If you ever drive on track, knowing the flags is one of your largest responsibilities. They are the sole method of communication between you and track officials. They are used for general communication as well as commands during an emergency. Knowing and understanding these flags must be second nature to you.
These general definitions (Italicized) have been taken right from the current NASA rulebook for HPDE. There are some additional combinations for racing that wheel to wheel racers need to know as well. Flag definitions are generally standard across US Trackday HPDE events, but if you are running with a new club always make sure you check and understand their flag rules.
14: Green Flag
Session is open.
In HPDE you will not see this very often, this flag is usually displayed if the morning session begins with a double-yellow lap, the starter will wave the green flag to signify the ending of the yellow opening lap. Note: You will not always get a green flag, often you will simply be entering a green track. If you pass a manned corner station displaying no flag, you can assume green conditions.
13: Yellow Flag – Motionless
Slow down. Danger ahead. ABSOLUTELY NO PASSING is permitted, until completely past the incident, or until past next manned flag station that is not displaying any Yellow Flag(s), whichever comes first.
There may be one (1) yellow flag covering more than one incident. There may be several yellow flags before reaching the emergency area. The requirements are still the same, “SLOW DOWN, NO PASSING.”
A standing yellow flag generally means “don’t be an idiot” so proceed with caution and don’t pass. You do not want to get caught up in an incident with another car. It my also be wise to assume the car behind you has not seen the yellow flag, so remain predictable within reason.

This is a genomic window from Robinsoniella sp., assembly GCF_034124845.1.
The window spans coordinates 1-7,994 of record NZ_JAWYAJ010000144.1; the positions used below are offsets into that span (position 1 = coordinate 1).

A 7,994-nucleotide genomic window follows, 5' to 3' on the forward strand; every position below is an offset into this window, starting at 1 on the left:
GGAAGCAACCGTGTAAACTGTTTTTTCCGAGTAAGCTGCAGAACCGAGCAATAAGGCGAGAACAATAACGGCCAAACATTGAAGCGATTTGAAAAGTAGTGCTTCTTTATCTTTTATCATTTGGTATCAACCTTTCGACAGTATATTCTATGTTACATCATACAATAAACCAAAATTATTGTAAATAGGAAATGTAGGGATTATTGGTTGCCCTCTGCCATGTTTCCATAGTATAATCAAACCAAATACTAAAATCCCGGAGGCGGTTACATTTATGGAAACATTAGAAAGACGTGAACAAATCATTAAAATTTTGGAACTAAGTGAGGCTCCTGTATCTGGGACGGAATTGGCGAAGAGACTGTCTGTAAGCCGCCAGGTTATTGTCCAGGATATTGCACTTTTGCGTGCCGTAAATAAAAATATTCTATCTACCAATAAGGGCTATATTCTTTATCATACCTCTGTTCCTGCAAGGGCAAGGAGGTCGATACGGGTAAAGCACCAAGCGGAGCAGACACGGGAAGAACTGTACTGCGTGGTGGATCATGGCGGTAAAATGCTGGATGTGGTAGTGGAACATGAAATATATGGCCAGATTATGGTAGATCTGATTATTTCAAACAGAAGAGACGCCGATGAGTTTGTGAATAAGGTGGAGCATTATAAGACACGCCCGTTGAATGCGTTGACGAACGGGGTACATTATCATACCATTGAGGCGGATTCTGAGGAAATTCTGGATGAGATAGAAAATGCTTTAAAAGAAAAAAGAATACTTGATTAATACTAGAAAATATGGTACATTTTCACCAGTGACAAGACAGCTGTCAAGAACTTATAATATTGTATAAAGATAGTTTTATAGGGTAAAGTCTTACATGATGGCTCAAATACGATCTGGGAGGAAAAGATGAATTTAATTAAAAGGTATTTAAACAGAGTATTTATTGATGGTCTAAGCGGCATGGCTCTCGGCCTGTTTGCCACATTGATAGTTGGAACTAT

12: Yellow Flag – Waving
Great danger, slow down. Be prepared to stop. ABSOLUTELY NO PASSING is permitted, until completely past the incident, or until past the next manned flag station that is not displaying any Yellow Flag(s), whichever comes first. Note: There may be one (1) yellow flag covering more than one incident.
Waving yellow flags are the more serious yellow. As soon as you see a waving yellow flag, expect the need to take some sort of evasive maneuvers once you go around that corner. Take note of the corner worker’s body language and ferocity of the flag waving. If They are jumping 6 feet into the air and waving the flag like they’re trying to fly, expect IMMEDIATE danger and slow even more than you think you need. But remember, It is still wise to assume the car behind you has not seen the yellow flag, so remain predictable.
11: Double Yellow Flags
Full course yellow condition exists. Be prepared to encounter a Pace Car and/or emergency vehicles. Drivers should not significantly slow down. Be prepared to encounter a slow moving pack and other local flag conditions.
Always obey the local flag conditions (e.g. waving yellow). ABSOLUTELY NO PASSING is permitted, until the Pace Car (if on track) has pulled off AND the driver has passed the next manned flag station that is not displaying any Yellow Flag(s).
You may not see this much in HPDE except for the first lap or two of the morning session.
10: Black Flag – Open
Track Officials want to talk to you. Complete current lap and pull into the pits for consultation.
Make sure you do NOT ignore this flag. Often stations will have a number board and will also display your car number. The longer you wait to come in, the longer (and louder) they will typically yell.
Some common reasons for getting black flags in HPDE: You passed someone in a no-passing zone, you went 4 off and didn’t come in on your own, your driver window is closed, your hood appears open, etc.
9: Black Flag – Furled
Warning. You are driving in an unsafe manner or you did something wrong. If you continue to do so, an open black flag will be shown to you.
This is another flag you will not often see in HPDE. Typically drivers are just black flagged immediately and told to stop rather than receive a warning. But, the flag is in the rule book, so it’s good to know.
8: Black Flag All – Waving